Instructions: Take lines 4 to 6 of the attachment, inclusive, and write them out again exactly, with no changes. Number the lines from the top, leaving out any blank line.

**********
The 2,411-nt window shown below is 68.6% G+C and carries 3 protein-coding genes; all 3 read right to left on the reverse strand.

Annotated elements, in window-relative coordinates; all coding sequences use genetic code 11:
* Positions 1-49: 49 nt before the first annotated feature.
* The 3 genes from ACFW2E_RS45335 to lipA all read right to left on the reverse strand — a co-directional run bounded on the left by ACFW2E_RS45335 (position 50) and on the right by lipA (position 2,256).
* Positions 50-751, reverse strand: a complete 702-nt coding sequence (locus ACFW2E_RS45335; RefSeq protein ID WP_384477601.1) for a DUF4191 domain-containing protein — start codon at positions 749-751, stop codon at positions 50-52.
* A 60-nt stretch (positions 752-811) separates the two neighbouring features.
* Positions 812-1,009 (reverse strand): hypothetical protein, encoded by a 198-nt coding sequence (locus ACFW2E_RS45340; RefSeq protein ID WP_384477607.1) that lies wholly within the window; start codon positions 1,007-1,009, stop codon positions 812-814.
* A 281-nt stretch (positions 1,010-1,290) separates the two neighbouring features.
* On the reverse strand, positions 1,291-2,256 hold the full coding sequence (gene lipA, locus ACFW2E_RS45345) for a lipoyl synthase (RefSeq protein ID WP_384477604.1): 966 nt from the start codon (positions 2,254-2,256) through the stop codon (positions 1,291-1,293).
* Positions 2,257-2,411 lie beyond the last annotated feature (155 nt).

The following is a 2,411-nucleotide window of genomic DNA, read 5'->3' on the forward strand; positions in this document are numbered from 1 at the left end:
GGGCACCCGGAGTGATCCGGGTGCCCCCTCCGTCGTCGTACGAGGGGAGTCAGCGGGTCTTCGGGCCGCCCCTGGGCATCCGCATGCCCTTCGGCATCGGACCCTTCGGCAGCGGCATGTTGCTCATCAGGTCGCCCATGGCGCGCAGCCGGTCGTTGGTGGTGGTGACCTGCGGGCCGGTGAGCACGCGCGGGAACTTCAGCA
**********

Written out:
* The 3 genes from ACFW2E_RS45335 to lipA all read right to left on the reverse strand — a co-directional run bounded on the left by ACFW2E_RS45335 (position 50) and on the right by lipA (position 2,256).
* Positions 50-751, reverse strand: a complete 702-nt coding sequence (locus ACFW2E_RS45335; RefSeq protein ID WP_384477601.1) for a DUF4191 domain-containing protein — start codon at positions 749-751, stop codon at positions 50-52.
* A 60-nt stretch (positions 752-811) separates the two neighbouring features.